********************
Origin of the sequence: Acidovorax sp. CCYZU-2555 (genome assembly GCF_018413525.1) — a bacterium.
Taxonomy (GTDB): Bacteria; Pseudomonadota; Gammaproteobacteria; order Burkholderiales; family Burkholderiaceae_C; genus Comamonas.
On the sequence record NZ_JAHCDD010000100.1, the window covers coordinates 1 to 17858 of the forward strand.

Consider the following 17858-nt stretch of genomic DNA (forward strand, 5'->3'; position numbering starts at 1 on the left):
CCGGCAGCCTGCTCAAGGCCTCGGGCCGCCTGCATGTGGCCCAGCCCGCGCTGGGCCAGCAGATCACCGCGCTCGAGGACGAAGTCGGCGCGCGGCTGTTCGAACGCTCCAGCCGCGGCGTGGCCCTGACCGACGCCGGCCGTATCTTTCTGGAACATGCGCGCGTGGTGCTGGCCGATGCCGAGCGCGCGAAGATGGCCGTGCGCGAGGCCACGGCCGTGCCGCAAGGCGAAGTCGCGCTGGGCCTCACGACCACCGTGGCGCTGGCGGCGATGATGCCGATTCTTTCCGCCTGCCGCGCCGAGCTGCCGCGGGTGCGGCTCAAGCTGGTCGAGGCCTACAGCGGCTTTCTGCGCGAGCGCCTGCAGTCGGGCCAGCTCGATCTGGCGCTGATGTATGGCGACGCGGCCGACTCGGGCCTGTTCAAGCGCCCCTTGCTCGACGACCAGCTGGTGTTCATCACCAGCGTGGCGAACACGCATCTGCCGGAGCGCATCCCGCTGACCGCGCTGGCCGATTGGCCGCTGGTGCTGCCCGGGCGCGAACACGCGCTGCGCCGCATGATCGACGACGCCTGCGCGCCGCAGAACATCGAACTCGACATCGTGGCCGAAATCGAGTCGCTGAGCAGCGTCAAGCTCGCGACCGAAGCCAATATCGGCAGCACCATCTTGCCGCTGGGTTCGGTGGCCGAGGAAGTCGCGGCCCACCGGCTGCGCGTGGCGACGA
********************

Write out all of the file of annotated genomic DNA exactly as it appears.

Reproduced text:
Origin of the sequence: Acidovorax sp. CCYZU-2555 (genome assembly GCF_018413525.1) — a bacterium.
Taxonomy (GTDB): Bacteria; Pseudomonadota; Gammaproteobacteria; order Burkholderiales; family Burkholderiaceae_C; genus Comamonas.
On the sequence record NZ_JAHCDD010000100.1, the window covers coordinates 1 to 17858 of the forward strand.

Consider the following 17858-nt stretch of genomic DNA (forward strand, 5'->3'; position numbering starts at 1 on the left):
CCGGCAGCCTGCTCAAGGCCTCGGGCCGCCTGCATGTGGCCCAGCCCGCGCTGGGCCAGCAGATCACCGCGCTCGAGGACGAAGTCGGCGCGCGGCTGTTCGAACGCTCCAGCCGCGGCGTGGCCCTGACCGACGCCGGCCGTATCTTTCTGGAACATGCGCGCGTGGTGCTGGCCGATGCCGAGCGCGCGAAGATGGCCGTGCGCGAGGCCACGGCCGTGCCGCAAGGCGAAGTCGCGCTGGGCCTCACGACCACCGTGGCGCTGGCGGCGATGATGCCGATTCTTTCCGCCTGCCGCGCCGAGCTGCCGCGGGTGCGGCTCAAGCTGGTCGAGGCCTACAGCGGCTTTCTGCGCGAGCGCCTGCAGTCGGGCCAGCTCGATCTGGCGCTGATGTATGGCGACGCGGCCGACTCGGGCCTGTTCAAGCGCCCCTTGCTCGACGACCAGCTGGTGTTCATCACCAGCGTGGCGAACACGCATCTGCCGGAGCGCATCCCGCTGACCGCGCTGGCCGATTGGCCGCTGGTGCTGCCCGGGCGCGAACACGCGCTGCGCCGCATGATCGACGACGCCTGCGCGCCGCAGAACATCGAACTCGACATCGTGGCCGAAATCGAGTCGCTGAGCAGCGTCAAGCTCGCGACCGAAGCCAATATCGGCAGCACCATCTTGCCGCTGGGTTCGGTGGCCGAGGAAGTCGCGGCCCACCGGCTGCGCGTGGCGACGA